Business and Occupation Tax Credit and Cannabis Excise Tax Reduction. A person is allowed a B&O tax credit for physical security improvements to a mercantile establishment owned by the person claiming the credit. The credit equals the amount spent on physical security improvements in the previous four quarters up to $3,000. Unused credit may be carried over and used in subsequent tax reporting periods, but may not be claimed more than 12 months  after the reporting period in which the credit was earned. A person must apply with the Department of Revenue (DOR) prior to claiming the credit and file documents electronically as required by DOR. The tax credit expires on June 30, 2030. 


The cannabis excise tax is reduced from 37 percent to 32 percent for cannabis retailers that spend $3,000 or more for physical security improvements to prevent theft at a cannabis retail establishment in a calendar year. The reduced rate begins the month after the $3,000 threshold is met and expires after 12 months. The reduced tax may be applied to multiple cannabis retail stores owned by the same person if the $3,000 threshold is met at each individual retail store. The reduced tax rate may only be claimed once for each cannabis retail establishment.  The provisions related to the excise tax reduction expire June 30, 2030. 


"Physical security improvements" means physical improvements, additions, or other similar changes to a mercantile establishment exclusively for the purposes of preventing the theft of merchandise, including, but not limited to:

  • security cameras; 
  • antitheft mirrors and signage; 
  • merchandising security equipment; 
  • locking display cases or display locks; 
  • electronic article surveillance; and 
  • storefront crash barriers or safety bollards. 


A tax preferences performance statement is included, stating that the public policy objective is to reduce theft at retailers in Washington and to incentivize retailers to implement security precautions that reduce or prevent theft and ensure that such measures are accessible to all retailers. 


Employee Intervention in Retail Theft.  Retail establishments with 50 or more employees are prohibited from disciplining, terminating, or discriminating against an individual who engaged, intervened, or attempted to intervene with a person for the purpose of investigation or questioning as to the ownership of any merchandise, provided:

  • the employee does not physically detain or restrain the person;
  • the person is engaged in a reasonable manner and for not more than a reasonable time to permit an investigation or questioning by a peace officer or by the owner of the mercantile establishment or their authorized employees; and
  • the employee had reasonable grounds to believe that the person was committing or attempting to commit theft on the premises of the merchandise.


An employer who violates the prohibition is liable in a civil cause of action for actual or statutory damages of $10,000, whichever is more, as well as reasonable attorneys' fees and costs. 


Reasonable grounds includes, but is not limited to, knowledge that a person has concealed unpurchased merchandise of a mercantile establishment. A reasonable time means the time necessary to permit the person detained to make a statement or to refuse to make a statement, and the time necessary to examine employees and records of the mercantile establishment relative to the ownership of the merchandise.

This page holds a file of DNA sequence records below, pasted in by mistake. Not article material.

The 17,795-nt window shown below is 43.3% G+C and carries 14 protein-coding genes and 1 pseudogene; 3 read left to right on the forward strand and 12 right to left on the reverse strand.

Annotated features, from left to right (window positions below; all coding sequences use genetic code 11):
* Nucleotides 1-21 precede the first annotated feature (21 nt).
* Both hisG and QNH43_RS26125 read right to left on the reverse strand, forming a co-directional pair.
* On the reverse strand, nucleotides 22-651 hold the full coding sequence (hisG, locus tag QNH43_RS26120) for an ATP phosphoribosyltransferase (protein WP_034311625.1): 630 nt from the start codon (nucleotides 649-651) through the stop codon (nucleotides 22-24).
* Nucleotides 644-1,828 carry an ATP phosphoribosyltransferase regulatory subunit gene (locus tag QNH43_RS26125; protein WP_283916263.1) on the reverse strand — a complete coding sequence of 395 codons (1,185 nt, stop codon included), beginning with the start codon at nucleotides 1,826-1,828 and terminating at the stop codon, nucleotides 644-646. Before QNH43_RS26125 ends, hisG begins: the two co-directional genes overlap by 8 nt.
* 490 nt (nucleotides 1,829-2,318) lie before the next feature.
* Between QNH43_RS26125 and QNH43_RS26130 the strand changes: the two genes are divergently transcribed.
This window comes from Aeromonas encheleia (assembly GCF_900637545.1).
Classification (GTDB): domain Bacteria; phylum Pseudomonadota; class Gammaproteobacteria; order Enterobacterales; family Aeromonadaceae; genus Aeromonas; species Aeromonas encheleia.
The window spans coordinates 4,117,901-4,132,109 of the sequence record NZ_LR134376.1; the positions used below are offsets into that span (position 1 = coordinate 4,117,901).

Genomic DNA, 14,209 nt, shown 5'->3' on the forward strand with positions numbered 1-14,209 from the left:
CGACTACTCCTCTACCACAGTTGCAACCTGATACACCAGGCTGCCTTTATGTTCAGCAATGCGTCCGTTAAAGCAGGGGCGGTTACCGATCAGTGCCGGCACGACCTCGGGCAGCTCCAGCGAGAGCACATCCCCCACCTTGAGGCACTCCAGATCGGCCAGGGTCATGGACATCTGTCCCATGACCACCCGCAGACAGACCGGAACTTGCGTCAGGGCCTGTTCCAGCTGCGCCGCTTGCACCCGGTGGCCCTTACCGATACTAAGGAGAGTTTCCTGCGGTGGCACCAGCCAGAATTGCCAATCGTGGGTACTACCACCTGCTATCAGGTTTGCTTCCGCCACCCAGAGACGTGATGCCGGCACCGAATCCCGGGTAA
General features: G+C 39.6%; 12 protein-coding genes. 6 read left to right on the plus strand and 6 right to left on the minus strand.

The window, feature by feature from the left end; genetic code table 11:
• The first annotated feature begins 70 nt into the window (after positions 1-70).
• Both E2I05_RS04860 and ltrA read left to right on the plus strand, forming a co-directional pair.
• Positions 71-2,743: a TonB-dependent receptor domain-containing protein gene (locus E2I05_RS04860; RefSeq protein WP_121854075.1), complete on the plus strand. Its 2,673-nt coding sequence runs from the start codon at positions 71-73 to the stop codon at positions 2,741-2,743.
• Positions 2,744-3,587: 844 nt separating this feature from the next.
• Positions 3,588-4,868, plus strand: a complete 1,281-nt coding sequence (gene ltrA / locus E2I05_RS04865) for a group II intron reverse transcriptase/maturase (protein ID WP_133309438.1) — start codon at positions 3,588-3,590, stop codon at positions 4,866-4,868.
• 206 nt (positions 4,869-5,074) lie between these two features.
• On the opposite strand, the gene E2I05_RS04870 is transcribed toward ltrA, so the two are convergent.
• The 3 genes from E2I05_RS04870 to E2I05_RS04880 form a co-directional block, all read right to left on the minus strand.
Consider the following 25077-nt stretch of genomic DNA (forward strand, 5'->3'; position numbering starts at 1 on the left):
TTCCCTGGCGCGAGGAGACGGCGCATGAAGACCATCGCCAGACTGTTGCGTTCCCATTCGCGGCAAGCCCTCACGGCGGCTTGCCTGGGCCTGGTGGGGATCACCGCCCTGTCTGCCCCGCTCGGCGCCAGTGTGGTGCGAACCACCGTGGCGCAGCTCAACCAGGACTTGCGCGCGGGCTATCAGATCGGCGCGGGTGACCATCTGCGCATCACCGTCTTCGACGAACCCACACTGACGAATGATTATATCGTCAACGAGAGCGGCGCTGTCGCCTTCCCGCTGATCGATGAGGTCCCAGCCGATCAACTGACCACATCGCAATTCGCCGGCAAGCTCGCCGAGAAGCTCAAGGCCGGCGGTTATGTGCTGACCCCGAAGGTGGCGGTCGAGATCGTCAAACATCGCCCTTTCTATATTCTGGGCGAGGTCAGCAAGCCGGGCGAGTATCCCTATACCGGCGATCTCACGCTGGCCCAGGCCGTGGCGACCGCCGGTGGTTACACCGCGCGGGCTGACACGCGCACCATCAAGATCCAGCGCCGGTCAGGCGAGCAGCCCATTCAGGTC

Effective Dates.  The bill contains an emergency clause and the non-tax related provisions take effect immediately. The tax-related provisions take effect January 1, 2024. 

Appropriation: None.
Fiscal Note: Requested on January 18, 2023.
Creates Committee/Commission/Task Force that includes Legislative members: No.
Effective Date: The bill contains several effective dates. Please refer to the bill.
Staff Summary of Public Testimony On Proposed Substitute:

PRO: The bill from last year was broader, but Congress passed the INFORM Act, which regulates the online marketplaces. The bill attempts to deal with losses from organized retail theft and incentivizes retailers to harden stores against retail theft. Employees are fired for intervening to stop product theft, even if told by management to intervene. The bill empowers workers to make their jobs safer. Assaults in grocery stores are increasing but workers are being punished for putting hands on carts or standing in doorways. The bill ensures the safety of workers at cannabis stores and the excise tax reduction is an important step. Robberies in cannabis stores have increased recently. The bill allows the AGO to continue work with the organized retail theft task force.


OTHER: Employers have policies prohibiting intervention because safety is more important than the goods. They make it clear that no intervention is appropriate inside or outside of the store. The bill could put employers at risk by increasing their liability. The bill puts enforcement of organized retail theft under the attorney general, but the attorney general is not a law enforcement agency. The bill should address all retail theft, not just organized retail theft. Only trained employees should be allowed to intervene.

Persons Testifying: PRO: Senator Karen Keiser, Prime Sponsor; Adan Espino Jr, Craft Cannabis Coalition; Suzanne Geffre; Naomi Oligario; Anna McCallister; Sarah Cherin, UFCW 3000; Debbie Gath, Teamsters Local 38; Jennifer Woods, WA State Attorney General's Office; James McMahan, WA Assoc. Sheriffs & Police Chiefs.
OTHER: Bruce Beckett, WA Retail Association; Katie Beeson, Washington Food Industry Association (WFIA); Larry Shannon, Washington State Association for Justice; Brandon Houskeeper, Northwest Grocery Association.
Persons Signed In To Testify But Not Testifying: No one.